SIMONSTOWN - The South African Navy left for an extended military operation on the West Coast of Africa on Wednesday.
The navy is confident it is well equipped to deal with any security situations, such as attacks by pirates.
A 180 person crew, that included the specialised Maritime Reaction Squadron, has set sail on the SAS Spioenkop for the West Coast of Africa.
Along the way they are expected to carry out joint exercises with navies in Namibia, Angola, Nigeria and Ghana.
The crew will conclude the operation by participating in the Sea Power for Africa symposium in Senegal.
“This deployment allows us to visit our neighbours on the west coast and interact with them, share best practices and just rub shoulders, where we don’t always have the opportunity to do that,” explained Captain Chris Manig.
The South African Air force withdrew one of its Lynx helicopters at the eleventh hour but the navy believes it will still put up a formidable defence without the aircraft.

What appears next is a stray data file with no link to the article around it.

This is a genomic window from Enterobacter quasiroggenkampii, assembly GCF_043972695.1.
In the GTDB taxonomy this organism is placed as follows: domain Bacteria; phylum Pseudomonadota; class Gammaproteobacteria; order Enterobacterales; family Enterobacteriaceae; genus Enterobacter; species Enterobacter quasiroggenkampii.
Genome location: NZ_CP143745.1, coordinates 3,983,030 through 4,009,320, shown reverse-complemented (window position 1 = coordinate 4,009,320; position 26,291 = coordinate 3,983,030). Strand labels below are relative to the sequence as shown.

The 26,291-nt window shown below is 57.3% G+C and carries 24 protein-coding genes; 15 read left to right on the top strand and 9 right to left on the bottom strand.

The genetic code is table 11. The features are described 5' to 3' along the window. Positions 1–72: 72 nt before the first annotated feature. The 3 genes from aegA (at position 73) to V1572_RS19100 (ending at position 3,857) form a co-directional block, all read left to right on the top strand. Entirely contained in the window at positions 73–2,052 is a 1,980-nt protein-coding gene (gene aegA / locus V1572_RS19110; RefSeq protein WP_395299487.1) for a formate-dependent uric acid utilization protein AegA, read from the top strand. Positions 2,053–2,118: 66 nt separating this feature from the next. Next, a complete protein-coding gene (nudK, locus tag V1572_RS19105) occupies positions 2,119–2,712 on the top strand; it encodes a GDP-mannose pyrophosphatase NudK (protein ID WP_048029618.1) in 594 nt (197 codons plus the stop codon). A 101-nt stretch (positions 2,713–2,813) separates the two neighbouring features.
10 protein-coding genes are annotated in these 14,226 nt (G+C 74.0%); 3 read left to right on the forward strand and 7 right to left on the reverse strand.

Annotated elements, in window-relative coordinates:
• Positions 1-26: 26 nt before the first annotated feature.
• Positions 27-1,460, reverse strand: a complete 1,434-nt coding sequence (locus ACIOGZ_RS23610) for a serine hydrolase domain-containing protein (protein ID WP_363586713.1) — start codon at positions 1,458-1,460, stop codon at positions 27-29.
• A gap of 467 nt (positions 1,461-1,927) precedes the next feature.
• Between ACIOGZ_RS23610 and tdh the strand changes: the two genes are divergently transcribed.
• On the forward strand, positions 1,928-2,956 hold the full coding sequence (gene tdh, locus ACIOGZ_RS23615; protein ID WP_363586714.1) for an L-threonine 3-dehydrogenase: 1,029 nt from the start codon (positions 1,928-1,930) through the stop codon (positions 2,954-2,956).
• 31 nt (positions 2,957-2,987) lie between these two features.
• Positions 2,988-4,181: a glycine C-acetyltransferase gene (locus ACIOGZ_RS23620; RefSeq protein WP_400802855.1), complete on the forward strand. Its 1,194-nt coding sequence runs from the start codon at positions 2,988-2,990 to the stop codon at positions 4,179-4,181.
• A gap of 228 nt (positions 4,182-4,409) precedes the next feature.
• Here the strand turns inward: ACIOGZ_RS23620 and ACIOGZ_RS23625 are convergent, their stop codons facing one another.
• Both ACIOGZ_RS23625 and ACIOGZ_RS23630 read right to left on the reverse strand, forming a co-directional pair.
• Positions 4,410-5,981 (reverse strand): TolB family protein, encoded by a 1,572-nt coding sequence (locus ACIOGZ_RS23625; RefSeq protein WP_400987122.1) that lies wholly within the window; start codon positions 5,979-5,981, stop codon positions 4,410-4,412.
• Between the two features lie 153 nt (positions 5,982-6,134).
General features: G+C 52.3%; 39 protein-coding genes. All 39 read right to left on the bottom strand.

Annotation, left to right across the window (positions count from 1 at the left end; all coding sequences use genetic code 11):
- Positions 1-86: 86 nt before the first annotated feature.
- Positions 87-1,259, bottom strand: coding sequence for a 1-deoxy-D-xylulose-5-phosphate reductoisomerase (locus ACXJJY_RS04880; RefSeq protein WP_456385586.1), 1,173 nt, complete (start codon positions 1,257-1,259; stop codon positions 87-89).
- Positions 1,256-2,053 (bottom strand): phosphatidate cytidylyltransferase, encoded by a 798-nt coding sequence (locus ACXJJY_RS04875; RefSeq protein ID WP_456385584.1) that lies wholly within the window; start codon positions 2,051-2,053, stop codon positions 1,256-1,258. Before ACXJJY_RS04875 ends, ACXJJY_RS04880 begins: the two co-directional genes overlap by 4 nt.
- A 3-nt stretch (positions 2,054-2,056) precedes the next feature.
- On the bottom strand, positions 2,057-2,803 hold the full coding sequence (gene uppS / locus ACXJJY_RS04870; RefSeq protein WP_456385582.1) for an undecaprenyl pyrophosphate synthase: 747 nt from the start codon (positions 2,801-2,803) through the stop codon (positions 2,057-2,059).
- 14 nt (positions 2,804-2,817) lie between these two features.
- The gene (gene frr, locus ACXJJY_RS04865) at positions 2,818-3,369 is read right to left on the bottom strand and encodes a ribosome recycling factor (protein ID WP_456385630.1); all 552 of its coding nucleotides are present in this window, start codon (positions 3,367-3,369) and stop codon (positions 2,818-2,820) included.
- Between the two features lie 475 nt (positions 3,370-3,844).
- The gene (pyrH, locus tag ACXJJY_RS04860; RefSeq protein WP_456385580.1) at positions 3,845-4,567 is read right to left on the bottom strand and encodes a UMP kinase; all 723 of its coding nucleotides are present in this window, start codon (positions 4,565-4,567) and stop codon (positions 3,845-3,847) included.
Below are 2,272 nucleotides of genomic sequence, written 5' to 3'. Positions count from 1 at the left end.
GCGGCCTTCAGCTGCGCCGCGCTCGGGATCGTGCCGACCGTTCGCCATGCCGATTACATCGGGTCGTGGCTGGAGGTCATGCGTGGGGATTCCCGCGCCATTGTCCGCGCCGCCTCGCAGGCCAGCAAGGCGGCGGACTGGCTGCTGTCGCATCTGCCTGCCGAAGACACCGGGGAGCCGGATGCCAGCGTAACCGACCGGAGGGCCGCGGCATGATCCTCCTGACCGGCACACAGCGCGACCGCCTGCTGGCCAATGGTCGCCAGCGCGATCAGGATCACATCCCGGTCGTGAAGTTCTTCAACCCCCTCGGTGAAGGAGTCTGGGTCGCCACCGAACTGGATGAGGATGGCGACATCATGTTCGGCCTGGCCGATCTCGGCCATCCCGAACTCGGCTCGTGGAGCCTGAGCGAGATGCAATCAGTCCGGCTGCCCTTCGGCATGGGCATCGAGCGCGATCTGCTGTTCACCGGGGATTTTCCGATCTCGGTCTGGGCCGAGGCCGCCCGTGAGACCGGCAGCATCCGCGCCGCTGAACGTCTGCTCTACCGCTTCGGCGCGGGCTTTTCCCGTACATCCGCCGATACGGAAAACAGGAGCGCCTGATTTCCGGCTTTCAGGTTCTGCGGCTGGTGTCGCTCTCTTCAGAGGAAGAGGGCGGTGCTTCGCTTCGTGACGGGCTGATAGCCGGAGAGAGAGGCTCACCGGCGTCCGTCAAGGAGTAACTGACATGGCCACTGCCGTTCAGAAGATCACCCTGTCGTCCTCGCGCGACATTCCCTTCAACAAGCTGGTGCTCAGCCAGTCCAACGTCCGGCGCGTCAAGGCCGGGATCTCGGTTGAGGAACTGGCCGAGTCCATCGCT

“We are going into a high piracy environment, in the Niger Delta particularly. There’s a lot of piracy activities there. Probably more so than on the East Coast. It just doesn’t get publicised as much as Somalia, but still a very real threat,” Manig said.
Despite its macho image, the military operation is no boys’ club.
“You get used to the fact that you work with men and you even start to forget sometimes that you are a woman, because the job that you do does not specify must you be a man or a woman. So at the end of the day that is what you’ve trained for and that is your job,” says Lieutenant Maydene Lamini.
With this military operation, the South African Navy hopes to maintain its strong presence in Africa and, more important, to strengthen its relations with countries in the region.
The SAS Spioenkop and its crew are expected to return to Simonstown on November 22.